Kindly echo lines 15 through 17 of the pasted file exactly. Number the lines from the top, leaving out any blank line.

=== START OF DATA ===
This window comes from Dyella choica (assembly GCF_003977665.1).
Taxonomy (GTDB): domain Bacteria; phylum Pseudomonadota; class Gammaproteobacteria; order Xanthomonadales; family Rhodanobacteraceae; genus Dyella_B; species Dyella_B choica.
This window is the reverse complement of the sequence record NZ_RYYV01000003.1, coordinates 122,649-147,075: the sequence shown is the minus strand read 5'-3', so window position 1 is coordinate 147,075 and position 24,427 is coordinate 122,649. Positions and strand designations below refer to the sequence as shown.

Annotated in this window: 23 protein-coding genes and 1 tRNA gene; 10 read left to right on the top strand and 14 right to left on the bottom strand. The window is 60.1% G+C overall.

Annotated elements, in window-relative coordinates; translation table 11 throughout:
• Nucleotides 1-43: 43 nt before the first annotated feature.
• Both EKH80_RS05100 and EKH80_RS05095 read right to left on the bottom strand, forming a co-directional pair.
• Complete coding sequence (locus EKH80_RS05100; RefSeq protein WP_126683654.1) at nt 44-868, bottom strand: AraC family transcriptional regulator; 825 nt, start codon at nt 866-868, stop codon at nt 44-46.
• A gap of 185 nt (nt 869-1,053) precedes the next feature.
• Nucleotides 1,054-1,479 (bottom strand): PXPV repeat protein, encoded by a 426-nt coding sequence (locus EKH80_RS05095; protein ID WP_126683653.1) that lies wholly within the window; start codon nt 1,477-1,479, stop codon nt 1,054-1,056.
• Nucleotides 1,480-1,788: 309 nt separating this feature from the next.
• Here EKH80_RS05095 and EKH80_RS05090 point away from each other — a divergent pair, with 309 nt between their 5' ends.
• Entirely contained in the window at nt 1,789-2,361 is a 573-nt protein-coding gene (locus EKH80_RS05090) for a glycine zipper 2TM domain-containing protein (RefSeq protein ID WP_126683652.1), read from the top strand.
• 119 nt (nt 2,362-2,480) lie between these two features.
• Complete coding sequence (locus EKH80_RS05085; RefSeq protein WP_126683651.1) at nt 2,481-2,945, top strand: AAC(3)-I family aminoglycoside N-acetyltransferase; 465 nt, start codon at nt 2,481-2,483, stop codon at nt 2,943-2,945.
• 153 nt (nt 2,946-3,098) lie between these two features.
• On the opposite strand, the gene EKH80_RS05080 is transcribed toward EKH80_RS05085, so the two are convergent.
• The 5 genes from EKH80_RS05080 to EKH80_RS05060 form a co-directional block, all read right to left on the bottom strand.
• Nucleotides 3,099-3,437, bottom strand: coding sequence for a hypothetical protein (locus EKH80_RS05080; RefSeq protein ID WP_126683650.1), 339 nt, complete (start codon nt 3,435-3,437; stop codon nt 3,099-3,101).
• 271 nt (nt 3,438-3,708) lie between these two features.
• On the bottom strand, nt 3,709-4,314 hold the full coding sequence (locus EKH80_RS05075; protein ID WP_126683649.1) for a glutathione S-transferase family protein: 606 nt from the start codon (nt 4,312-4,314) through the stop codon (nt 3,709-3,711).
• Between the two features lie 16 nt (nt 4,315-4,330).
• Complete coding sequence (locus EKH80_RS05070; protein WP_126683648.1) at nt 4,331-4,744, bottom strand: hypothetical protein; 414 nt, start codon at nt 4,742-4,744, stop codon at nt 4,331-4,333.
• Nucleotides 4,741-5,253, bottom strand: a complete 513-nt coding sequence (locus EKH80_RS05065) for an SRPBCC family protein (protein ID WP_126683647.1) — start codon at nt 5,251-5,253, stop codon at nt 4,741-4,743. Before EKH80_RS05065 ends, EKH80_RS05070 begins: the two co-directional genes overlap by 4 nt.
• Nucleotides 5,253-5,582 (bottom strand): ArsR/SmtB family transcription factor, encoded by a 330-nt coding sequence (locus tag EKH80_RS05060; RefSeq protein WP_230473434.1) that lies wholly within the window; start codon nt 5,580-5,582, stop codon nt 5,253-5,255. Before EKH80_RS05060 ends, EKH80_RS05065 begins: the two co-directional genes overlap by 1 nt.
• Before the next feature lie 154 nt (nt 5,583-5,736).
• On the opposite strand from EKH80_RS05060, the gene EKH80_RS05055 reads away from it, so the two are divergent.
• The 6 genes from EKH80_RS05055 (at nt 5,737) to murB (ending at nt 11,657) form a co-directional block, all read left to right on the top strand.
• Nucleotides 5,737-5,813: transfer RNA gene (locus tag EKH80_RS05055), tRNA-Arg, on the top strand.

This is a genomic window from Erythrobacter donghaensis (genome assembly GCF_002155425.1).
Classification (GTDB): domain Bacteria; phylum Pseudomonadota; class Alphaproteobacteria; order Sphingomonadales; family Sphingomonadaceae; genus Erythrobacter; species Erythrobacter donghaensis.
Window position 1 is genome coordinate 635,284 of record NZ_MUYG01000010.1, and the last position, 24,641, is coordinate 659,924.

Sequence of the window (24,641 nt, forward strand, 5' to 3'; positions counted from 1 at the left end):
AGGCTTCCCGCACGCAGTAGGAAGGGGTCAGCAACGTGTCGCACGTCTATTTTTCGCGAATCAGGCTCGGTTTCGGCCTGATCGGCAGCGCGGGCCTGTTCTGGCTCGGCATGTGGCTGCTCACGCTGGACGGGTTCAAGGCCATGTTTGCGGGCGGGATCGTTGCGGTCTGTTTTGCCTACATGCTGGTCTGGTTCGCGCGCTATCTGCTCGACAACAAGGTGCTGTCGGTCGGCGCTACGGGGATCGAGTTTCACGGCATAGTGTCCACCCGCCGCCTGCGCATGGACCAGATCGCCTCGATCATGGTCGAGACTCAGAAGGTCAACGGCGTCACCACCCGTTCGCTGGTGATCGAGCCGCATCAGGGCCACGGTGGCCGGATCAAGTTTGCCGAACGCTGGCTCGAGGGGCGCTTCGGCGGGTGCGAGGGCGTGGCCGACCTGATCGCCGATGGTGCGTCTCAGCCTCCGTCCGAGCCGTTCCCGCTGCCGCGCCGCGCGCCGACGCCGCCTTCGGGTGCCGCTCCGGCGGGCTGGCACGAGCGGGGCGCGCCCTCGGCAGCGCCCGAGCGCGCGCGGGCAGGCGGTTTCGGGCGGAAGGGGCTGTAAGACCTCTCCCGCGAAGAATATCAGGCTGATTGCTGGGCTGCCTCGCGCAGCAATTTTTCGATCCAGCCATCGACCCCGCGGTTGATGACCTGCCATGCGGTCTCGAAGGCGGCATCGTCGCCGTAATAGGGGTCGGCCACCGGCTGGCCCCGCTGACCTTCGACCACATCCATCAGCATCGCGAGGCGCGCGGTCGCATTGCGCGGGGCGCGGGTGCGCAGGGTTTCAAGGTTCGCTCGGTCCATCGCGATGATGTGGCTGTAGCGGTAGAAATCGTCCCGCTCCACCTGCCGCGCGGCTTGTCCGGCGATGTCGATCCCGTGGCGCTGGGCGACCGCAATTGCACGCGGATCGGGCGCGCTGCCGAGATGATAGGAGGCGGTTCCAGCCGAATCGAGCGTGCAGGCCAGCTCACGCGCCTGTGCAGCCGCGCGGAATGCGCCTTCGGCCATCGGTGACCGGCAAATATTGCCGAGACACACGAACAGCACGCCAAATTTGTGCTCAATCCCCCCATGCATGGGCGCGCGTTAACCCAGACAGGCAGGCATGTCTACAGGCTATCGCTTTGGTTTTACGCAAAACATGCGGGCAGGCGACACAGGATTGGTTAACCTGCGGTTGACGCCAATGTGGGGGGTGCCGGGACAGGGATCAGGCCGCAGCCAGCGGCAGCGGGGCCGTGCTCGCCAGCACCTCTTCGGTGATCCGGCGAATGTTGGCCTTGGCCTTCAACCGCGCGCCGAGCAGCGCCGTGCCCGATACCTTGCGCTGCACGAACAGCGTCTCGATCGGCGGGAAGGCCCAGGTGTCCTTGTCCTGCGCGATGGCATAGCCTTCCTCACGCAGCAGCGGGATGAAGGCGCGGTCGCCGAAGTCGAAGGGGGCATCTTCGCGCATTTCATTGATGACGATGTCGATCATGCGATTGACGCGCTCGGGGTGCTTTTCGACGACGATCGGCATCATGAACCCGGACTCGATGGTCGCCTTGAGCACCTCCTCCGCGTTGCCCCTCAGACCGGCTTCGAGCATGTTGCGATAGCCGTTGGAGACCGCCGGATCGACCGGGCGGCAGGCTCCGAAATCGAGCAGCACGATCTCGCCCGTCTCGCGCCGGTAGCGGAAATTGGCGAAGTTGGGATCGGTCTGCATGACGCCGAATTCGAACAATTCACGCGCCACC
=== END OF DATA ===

• Complete coding sequence (locus EKH80_RS05085; RefSeq protein WP_126683651.1) at nt 2,481-2,945, top strand: AAC(3)-I family aminoglycoside N-acetyltransferase; 465 nt, start codon at nt 2,481-2,483, stop codon at nt 2,943-2,945.
• 153 nt (nt 2,946-3,098) lie between these two features.
• On the opposite strand, the gene EKH80_RS05080 is transcribed toward EKH80_RS05085, so the two are convergent.